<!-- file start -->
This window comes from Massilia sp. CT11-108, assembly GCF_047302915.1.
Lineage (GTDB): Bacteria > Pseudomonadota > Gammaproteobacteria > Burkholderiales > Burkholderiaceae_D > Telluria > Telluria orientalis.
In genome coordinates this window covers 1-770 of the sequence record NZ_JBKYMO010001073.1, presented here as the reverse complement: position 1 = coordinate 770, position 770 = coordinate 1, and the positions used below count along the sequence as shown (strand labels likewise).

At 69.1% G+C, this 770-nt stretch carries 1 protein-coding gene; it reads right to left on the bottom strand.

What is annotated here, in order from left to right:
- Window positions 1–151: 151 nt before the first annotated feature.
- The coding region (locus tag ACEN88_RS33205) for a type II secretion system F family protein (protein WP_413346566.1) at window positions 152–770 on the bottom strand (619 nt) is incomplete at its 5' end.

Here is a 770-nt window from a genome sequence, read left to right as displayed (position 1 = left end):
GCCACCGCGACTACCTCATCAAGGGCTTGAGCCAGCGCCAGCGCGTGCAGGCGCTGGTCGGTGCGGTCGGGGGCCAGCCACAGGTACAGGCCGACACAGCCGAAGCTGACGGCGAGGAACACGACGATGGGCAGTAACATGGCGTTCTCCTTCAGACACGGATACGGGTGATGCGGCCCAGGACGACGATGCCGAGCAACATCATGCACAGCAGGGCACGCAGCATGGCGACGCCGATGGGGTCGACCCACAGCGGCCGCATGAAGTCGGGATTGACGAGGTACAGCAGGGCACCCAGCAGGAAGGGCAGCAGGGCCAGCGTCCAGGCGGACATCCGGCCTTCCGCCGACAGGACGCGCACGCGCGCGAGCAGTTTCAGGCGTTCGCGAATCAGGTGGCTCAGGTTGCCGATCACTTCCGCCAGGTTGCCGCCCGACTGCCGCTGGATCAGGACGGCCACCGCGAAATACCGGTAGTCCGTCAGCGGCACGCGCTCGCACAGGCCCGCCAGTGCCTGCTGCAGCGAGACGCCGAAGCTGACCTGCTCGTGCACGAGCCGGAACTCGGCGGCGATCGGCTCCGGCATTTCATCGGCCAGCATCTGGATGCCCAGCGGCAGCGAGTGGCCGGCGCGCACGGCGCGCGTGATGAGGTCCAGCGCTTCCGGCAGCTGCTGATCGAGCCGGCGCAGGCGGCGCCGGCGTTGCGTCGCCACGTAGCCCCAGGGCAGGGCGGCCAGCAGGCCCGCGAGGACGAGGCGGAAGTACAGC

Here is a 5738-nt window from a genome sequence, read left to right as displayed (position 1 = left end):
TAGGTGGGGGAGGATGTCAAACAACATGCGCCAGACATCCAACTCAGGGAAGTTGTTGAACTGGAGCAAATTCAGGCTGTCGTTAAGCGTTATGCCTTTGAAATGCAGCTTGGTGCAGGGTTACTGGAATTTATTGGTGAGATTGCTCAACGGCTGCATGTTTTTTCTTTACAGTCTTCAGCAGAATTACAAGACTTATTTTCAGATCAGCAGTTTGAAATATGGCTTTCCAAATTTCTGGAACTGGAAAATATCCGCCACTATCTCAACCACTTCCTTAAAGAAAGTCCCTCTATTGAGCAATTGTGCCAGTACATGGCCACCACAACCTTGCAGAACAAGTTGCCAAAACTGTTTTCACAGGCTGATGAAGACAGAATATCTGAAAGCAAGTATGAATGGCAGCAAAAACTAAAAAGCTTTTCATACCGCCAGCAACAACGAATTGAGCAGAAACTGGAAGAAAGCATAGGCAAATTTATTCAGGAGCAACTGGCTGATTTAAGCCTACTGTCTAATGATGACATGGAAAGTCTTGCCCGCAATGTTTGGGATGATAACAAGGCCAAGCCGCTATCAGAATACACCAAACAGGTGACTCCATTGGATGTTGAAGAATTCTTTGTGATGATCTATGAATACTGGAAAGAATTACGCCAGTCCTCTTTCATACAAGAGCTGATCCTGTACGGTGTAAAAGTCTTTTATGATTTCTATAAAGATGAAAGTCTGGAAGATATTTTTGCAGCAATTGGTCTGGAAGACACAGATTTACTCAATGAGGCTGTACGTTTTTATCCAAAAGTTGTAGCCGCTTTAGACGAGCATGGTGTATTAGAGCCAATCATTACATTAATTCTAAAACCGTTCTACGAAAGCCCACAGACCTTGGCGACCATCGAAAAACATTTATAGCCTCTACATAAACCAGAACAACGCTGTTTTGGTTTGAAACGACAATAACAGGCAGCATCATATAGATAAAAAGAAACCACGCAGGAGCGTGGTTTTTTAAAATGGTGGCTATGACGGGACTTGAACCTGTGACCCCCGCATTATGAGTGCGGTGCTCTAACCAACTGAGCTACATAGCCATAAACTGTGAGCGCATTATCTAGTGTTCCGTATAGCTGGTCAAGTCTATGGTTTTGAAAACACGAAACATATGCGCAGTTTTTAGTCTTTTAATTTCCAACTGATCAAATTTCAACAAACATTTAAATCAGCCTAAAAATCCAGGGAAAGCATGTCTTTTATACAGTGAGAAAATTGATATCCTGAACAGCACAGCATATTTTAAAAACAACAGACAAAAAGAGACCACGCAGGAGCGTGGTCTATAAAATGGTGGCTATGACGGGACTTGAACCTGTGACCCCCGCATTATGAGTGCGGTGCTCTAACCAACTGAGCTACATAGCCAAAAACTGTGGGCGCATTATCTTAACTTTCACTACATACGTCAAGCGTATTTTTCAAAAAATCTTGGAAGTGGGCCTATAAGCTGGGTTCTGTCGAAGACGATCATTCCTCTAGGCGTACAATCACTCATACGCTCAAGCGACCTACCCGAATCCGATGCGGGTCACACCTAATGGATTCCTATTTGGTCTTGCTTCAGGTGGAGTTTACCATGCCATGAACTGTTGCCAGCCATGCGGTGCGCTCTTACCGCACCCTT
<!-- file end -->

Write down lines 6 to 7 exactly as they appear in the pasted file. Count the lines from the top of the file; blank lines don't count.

- Window positions 1–151: 151 nt before the first annotated feature.
- The coding region (locus tag ACEN88_RS33205) for a type II secretion system F family protein (protein WP_413346566.1) at window positions 152–770 on the bottom strand (619 nt) is incomplete at its 5' end.